There is a good reason that sandstone is one of the rock types most susceptible to this type of weathering. Sandstone is essentially composed of countless tiny, sand-sized particles of various minerals (mostly quartz and feldspar in the case of “the Nut”) which are held together by some sort of substance, known as cement, that “glues” them all together into a solid mass. In most sandstones, this substance is either calcium carbonate (CaCO3) or silica dioxide (SiO2), also known as quartz. Honeycomb weathering forms when salt-laden sea spray lands on the sandstone. As the salty sea water evaporates, tiny salt crystals form on the surface of the rock. The growth of these salt crystals on the surface of the rock physically separates the sand particles from the cement. Over time (a long time…), this creates a small depression in the rock. Once a small indentation forms, a positive feedback effect is created; the hole has a greater surface area than a flat surface and thus more rock is exposed to incoming sea spray. Sand grains are thus separated from the cement at a faster rate, thereby enlarging the hole. In some locations, you can actually see little piles of sand grains in the cavities, grains that were once part of the rock but have now been forcibly removed by the salt. I’ve found that this is most prevalent in areas just above the high tide line where wave action can’t wash the sand grains back out to sea.
But Zach, you say…how then does honeycomb weathering form in places like the desert Southwest where the closest thing to sea spray you’re going to find is mule deer pee? Ah…well I’m glad you asked. We often observe honeycomb weathering in sandstone in places such as Southern Utah that are far away from the sea. I had some difficulty finding a halfway decent picture of desert honeycomb weathering from my archives, but I was able to find one that I took in 2008 in Capitol Reef National Park (see below). If you want to see a lot better examples, just do a Google image search for “Utah tafoni”. While the exact cause may vary, and the individual pits tend to be larger, the process involved is essentially the same. We still need to find some way to separate our sand grains from the cement. Many washes in the southwest are dry for most of the year but are very rich in dissolved salts when they do flood. In desert environments, it’s no surprise then that we tend to find honeycomb weathering predominantly along dry stream beds and canyons. When a flood comes through, even though the water may not be as saline as the ocean, it is still salty enough to form small salt crystals when it evaporates, which it invariably does. In other locations, slightly acidic groundwater percolating through rocks can actually chemically dissolve calcium carbonate cement, leaving the sand grains with nothing to cling to.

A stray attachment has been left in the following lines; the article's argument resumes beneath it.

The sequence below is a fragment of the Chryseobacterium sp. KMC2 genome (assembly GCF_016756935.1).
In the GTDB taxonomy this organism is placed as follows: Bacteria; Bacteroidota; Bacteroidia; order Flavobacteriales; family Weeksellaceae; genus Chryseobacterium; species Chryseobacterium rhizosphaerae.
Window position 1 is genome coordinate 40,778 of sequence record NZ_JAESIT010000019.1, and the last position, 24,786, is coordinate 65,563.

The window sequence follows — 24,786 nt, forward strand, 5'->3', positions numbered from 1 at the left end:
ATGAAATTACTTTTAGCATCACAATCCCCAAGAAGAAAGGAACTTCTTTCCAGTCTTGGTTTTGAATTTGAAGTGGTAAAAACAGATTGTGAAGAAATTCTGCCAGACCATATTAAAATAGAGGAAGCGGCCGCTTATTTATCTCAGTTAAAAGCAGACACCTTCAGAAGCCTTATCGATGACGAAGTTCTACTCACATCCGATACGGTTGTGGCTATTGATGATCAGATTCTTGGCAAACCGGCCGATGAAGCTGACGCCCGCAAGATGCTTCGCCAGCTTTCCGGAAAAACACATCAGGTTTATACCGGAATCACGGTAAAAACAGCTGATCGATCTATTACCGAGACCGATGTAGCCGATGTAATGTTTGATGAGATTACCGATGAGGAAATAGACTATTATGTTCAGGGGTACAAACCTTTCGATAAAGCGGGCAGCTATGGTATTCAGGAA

Hard as it might be for you to believe, this has been only a cursory explanation of the honeycomb weathering formation process. If your brain hasn’t begun to resemble honeycomb weathering by now and you are interested in the gritty details (perhaps you arrived here in the process of researching a paper or maybe you’re a geology nerd like me and just like knowing about such things), an excellent academic paper on the formation of honeycomb weathering can be found here. Regardless, your next step should be to pull out a geologic map, find the closest beach with some sandstone, pull your boots on and go find yourself some honeycomb weathering! Or you could always just look at the rest of these pictures I suppose…